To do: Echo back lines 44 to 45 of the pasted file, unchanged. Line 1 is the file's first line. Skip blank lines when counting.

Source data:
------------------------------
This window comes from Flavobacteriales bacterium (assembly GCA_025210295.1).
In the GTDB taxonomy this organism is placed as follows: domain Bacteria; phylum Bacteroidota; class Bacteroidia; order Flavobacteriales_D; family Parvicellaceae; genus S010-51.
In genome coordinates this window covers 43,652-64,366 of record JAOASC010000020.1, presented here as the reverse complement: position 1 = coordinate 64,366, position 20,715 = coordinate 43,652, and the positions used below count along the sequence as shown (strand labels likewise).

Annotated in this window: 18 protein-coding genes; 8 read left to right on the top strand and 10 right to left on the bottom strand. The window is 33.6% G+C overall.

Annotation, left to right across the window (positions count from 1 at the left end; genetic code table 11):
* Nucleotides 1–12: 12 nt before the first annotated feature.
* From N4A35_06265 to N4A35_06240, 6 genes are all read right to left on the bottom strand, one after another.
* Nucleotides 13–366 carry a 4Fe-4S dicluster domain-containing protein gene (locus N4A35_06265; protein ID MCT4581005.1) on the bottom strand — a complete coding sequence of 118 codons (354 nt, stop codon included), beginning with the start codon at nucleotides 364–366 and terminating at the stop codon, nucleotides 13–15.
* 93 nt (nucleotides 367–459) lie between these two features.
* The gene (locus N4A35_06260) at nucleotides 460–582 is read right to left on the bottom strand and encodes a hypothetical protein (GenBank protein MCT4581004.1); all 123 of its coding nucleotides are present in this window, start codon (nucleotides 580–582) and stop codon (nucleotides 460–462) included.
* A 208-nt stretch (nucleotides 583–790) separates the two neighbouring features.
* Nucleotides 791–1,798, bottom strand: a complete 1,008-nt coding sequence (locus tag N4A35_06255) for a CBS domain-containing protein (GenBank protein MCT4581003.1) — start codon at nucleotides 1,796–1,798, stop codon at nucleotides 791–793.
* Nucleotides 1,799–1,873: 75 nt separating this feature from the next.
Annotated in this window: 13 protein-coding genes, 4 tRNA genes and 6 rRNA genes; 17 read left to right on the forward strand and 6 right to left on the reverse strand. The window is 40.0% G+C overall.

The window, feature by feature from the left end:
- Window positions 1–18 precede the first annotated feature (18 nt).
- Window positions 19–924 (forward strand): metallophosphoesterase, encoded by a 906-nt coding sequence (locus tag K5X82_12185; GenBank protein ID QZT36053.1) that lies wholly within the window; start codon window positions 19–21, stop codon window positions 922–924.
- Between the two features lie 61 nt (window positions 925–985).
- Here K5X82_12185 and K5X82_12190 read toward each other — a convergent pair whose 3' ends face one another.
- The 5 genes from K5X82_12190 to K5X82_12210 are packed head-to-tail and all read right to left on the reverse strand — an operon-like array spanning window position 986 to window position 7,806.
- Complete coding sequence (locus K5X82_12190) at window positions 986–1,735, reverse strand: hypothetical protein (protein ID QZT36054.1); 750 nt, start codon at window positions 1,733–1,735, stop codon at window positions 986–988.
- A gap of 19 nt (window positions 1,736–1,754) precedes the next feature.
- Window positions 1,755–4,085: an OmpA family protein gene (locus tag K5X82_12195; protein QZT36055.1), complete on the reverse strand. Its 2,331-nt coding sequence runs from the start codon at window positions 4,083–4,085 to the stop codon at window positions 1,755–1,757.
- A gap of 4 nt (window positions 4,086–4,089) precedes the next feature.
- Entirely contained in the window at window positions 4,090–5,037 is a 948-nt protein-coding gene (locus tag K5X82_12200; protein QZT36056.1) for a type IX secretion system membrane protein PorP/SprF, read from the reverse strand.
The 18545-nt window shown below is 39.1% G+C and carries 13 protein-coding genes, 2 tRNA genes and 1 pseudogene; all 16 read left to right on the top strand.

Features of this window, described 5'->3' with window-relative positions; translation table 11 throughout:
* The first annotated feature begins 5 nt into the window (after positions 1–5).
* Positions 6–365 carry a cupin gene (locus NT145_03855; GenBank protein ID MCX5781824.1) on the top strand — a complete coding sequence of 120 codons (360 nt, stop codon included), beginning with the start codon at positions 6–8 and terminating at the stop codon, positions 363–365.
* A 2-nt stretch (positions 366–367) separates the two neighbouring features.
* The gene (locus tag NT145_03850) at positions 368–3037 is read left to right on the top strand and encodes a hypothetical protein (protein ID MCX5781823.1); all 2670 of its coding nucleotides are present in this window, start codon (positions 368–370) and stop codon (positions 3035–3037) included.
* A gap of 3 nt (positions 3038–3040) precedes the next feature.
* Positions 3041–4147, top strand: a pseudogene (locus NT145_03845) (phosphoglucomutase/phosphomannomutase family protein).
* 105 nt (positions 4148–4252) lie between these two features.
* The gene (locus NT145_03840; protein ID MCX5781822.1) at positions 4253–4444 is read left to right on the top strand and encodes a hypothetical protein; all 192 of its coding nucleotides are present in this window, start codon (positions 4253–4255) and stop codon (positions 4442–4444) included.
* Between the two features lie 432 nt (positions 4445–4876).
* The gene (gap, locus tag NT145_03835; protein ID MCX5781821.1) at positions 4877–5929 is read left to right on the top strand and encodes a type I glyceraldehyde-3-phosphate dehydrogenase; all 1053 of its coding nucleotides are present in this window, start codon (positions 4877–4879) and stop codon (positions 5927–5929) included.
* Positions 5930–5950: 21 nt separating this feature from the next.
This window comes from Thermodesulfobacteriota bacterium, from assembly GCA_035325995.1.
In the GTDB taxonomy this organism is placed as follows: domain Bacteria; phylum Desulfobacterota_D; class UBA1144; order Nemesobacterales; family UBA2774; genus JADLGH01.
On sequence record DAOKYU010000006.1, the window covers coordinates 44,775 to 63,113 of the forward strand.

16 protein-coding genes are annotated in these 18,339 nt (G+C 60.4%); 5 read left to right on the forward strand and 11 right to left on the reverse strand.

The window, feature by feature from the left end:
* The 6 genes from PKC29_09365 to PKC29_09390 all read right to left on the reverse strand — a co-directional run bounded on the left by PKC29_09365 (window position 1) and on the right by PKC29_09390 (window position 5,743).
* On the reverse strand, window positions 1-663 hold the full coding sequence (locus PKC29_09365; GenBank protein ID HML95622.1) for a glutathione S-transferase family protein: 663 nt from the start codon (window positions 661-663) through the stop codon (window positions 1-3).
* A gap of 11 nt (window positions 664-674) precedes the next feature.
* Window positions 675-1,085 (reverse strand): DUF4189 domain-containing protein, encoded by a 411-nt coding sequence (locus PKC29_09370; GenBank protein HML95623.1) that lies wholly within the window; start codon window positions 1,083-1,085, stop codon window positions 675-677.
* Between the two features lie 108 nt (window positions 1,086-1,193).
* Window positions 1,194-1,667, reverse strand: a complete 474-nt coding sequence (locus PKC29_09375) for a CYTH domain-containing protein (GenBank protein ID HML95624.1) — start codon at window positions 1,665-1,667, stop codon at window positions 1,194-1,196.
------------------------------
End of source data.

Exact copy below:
* The 6 genes from PKC29_09365 to PKC29_09390 all read right to left on the reverse strand — a co-directional run bounded on the left by PKC29_09365 (window position 1) and on the right by PKC29_09390 (window position 5,743).
* On the reverse strand, window positions 1-663 hold the full coding sequence (locus PKC29_09365; GenBank protein ID HML95622.1) for a glutathione S-transferase family protein: 663 nt from the start codon (window positions 661-663) through the stop codon (window positions 1-3).